Residues and Dissipation of the Herbicide Imazapyr after Operational Use in Irrigation Water
Web of Science
AuthorDugdale, TM; Butler, KL; Finlay, MJ; Liu, Z; Rees, DB; Clements, D
Source TitleInternational Journal of Environmental Research and Public Health
University of Melbourne Author/sButler, Kym
Document TypeJournal Article
CitationsDugdale, T. M., Butler, K. L., Finlay, M. J., Liu, Z., Rees, D. B. & Clements, D. (2020). Residues and Dissipation of the Herbicide Imazapyr after Operational Use in Irrigation Water. International Journal of Environmental Research and Public Health, 17 (7), https://doi.org/10.3390/ijerph17072421.
Access StatusOpen Access
Open Access at PMChttp://www.ncbi.nlm.nih.gov/pmc/articles/PMC7177497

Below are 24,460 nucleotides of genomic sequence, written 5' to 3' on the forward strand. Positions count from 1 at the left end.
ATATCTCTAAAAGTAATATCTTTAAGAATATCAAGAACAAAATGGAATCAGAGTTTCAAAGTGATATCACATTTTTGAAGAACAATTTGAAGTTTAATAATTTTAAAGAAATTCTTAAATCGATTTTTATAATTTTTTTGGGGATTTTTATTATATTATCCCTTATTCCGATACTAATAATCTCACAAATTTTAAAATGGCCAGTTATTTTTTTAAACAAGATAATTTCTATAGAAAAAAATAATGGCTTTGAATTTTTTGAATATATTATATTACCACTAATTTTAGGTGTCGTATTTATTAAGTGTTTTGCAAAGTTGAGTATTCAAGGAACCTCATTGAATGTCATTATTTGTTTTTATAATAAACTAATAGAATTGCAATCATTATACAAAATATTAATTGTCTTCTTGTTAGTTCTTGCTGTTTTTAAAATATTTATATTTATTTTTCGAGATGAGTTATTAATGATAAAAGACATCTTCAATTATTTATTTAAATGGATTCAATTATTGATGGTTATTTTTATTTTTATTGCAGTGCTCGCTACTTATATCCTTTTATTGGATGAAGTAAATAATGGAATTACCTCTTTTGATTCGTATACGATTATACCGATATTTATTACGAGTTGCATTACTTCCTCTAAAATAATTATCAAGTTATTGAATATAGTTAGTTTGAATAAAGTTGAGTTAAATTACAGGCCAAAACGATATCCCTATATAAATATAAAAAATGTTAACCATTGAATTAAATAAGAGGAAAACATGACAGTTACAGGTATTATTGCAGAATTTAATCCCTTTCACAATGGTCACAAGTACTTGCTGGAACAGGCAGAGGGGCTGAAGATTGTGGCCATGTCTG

Imazapyr is a herbicide that can be used in irrigation canals to control a range of aquatic weed species, however, its residual nature, combined with its phytotoxicity to crops at low concentrations, means that the water in canals must be carefully managed following imazapyr application. Residues of the herbicide imazapyr (isopropylamine salt) in irrigation water were analysed and modelled after application to irrigation canals in south-eastern Australia. A treatment program to control delta arrowhead (sagittaria; Sagittaria platyphylla (Engelm.) J.G. Sm.) in over 400 km of irrigation canals was enacted by applying imazapyr to dewatered canals during winter. Following imazapyr application, canals were left dewatered for a period (up to eight weeks) and then refilled. After refilling, canals were ponded for a period (up to 28 days) to allow degradation of imazapyr in the water via photolysis. Upon refilling canals, ~650 water samples containing imazapyr were collected across the treatment area and data modelled to measure the extent of water contamination and to guide efforts to reduce the subsequent irrigation hazard to crops. Modelled data demonstrates that imazapyr behaviour in irrigation water following canal refilling was predictable when 1) amount of imazapyr applied, 2) the dewatered period following herbicide application, 3) the water ponding period, and 4) solar exposure during water ponding were taken into account. Minimising the amount applied (g imazapyr per km of canal) and maximising the time between spraying and refilling (dewatered period) reduced the initial concentration in the water following canal refilling. The amount of imazapyr in the canal water following refilling was reduced by half for every 16 days (confidence interval = 10-38 days) that the canal remained dewatered after imazapyr application. Imazapyr dissipation during the ponding period following canal refilling occurred at a rate that depended on solar exposure. Dissipation did not occur when solar exposure was <8.5 MJ m-2. However, when solar exposure was >10 MJ m-2, imazapyr concentration in the water reduced by half for every 4.4 days of ponding period (confidence interval = 2.9-9.5 days). Our two models, combined with local climate data on solar exposure, can be used by canal managers to determine the optimal time to refill canals so that imazapyr dissipation is maximised, and thus risk of damaging irrigated crops is minimised.
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